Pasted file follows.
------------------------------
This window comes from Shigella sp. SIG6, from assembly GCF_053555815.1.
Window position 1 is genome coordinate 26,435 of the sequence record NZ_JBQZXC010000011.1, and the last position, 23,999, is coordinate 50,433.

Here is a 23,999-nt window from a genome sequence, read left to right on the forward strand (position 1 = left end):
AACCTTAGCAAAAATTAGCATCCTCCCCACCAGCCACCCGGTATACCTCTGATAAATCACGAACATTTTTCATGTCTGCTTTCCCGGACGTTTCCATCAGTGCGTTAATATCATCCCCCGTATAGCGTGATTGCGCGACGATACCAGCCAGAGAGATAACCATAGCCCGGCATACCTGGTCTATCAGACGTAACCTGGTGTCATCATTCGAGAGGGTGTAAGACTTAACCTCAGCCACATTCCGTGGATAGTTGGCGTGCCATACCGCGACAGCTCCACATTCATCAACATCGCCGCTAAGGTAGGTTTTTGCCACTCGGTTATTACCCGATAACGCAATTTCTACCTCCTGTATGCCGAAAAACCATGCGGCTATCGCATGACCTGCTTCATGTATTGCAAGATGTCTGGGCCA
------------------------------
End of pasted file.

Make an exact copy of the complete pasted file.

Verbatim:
This window comes from Shigella sp. SIG6, from assembly GCF_053555815.1.
Window position 1 is genome coordinate 26,435 of the sequence record NZ_JBQZXC010000011.1, and the last position, 23,999, is coordinate 50,433.

Here is a 23,999-nt window from a genome sequence, read left to right on the forward strand (position 1 = left end):
AACCTTAGCAAAAATTAGCATCCTCCCCACCAGCCACCCGGTATACCTCTGATAAATCACGAACATTTTTCATGTCTGCTTTCCCGGACGTTTCCATCAGTGCGTTAATATCATCCCCCGTATAGCGTGATTGCGCGACGATACCAGCCAGAGAGATAACCATAGCCCGGCATACCTGGTCTATCAGACGTAACCTGGTGTCATCATTCGAGAGGGTGTAAGACTTAACCTCAGCCACATTCCGTGGATAGTTGGCGTGCCATACCGCGACAGCTCCACATTCATCAACATCGCCGCTAAGGTAGGTTTTTGCCACTCGGTTATTACCCGATAACGCAATTTCTACCTCCTGTATGCCGAAAAACCATGCGGCTATCGCATGACCTGCTTCATGTATTGCAAGATGTCTGGGCCA